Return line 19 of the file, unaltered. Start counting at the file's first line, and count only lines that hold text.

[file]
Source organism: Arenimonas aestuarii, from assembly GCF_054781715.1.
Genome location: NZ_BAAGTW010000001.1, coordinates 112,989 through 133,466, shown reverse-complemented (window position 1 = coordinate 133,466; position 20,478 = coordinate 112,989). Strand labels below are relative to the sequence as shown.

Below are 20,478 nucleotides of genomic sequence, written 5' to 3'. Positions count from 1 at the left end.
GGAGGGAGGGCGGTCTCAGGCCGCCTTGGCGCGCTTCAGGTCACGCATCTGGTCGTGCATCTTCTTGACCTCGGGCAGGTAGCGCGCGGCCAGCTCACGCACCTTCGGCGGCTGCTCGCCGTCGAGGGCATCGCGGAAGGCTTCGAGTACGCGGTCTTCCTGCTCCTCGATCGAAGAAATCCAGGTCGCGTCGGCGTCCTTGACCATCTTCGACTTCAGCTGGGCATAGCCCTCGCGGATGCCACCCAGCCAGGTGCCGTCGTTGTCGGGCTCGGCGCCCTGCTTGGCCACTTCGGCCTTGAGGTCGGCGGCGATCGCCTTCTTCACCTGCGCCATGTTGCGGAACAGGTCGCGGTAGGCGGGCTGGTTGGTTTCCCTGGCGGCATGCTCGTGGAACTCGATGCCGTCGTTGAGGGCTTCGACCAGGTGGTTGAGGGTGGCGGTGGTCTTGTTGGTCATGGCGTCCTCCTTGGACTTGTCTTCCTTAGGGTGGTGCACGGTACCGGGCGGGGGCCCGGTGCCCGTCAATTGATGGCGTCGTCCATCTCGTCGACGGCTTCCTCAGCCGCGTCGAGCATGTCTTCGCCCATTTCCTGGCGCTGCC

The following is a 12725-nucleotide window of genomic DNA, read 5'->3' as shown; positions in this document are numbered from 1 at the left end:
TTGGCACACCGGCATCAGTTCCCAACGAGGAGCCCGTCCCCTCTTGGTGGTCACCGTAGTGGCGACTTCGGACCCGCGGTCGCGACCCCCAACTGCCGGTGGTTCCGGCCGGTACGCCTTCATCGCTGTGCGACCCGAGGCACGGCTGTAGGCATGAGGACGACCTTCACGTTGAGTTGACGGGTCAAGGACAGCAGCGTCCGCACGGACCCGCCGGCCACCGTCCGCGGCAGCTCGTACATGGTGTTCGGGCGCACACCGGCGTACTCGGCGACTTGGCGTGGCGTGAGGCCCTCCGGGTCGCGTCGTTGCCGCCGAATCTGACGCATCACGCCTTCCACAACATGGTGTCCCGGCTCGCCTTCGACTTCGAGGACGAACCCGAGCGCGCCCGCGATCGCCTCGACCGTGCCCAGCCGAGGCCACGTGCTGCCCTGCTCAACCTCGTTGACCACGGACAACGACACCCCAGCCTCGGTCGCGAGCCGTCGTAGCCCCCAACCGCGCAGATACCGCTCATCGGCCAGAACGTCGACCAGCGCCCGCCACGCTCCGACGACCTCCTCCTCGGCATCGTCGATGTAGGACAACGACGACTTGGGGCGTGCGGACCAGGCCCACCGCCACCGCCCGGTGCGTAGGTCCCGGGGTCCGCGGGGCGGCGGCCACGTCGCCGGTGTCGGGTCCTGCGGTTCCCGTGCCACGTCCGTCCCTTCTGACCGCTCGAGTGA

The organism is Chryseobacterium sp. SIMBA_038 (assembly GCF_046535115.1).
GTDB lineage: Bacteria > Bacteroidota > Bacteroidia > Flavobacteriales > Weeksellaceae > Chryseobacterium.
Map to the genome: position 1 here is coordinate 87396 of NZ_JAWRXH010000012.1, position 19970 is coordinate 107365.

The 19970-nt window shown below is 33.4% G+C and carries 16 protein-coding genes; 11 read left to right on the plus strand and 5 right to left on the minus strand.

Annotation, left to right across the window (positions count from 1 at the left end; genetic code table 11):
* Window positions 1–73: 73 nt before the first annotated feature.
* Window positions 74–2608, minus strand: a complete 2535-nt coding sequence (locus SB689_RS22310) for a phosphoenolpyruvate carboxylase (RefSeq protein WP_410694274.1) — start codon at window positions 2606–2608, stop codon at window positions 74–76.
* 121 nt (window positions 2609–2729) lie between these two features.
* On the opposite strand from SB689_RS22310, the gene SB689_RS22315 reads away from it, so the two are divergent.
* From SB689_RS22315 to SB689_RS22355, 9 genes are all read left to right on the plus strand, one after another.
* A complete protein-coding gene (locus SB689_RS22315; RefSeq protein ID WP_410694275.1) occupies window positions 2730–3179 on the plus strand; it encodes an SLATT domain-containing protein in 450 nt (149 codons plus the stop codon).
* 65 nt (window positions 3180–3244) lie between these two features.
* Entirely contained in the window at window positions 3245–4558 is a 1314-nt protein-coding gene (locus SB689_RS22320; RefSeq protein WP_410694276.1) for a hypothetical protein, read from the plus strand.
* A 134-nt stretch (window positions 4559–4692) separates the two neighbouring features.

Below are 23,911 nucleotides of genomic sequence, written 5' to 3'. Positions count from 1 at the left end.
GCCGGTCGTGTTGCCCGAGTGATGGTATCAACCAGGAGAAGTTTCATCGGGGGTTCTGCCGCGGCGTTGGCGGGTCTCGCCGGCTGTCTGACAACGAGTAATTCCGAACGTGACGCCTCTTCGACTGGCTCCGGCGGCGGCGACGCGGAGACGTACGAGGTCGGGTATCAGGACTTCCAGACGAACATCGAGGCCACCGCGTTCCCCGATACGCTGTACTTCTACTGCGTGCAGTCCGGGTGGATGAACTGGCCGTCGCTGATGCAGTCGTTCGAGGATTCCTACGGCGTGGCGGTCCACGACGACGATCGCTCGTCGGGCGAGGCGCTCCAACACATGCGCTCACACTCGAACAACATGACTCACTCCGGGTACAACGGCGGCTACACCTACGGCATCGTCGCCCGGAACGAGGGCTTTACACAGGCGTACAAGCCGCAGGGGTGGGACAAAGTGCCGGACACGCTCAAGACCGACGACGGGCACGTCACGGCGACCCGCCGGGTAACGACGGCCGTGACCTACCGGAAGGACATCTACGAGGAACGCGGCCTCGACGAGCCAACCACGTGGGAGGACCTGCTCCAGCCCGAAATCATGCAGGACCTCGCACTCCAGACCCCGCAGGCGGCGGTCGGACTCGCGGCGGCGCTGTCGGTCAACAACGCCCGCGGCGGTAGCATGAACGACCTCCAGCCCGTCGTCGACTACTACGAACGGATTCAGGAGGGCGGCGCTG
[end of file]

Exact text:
* Entirely contained in the window at window positions 3245–4558 is a 1314-nt protein-coding gene (locus SB689_RS22320; RefSeq protein WP_410694276.1) for a hypothetical protein, read from the plus strand.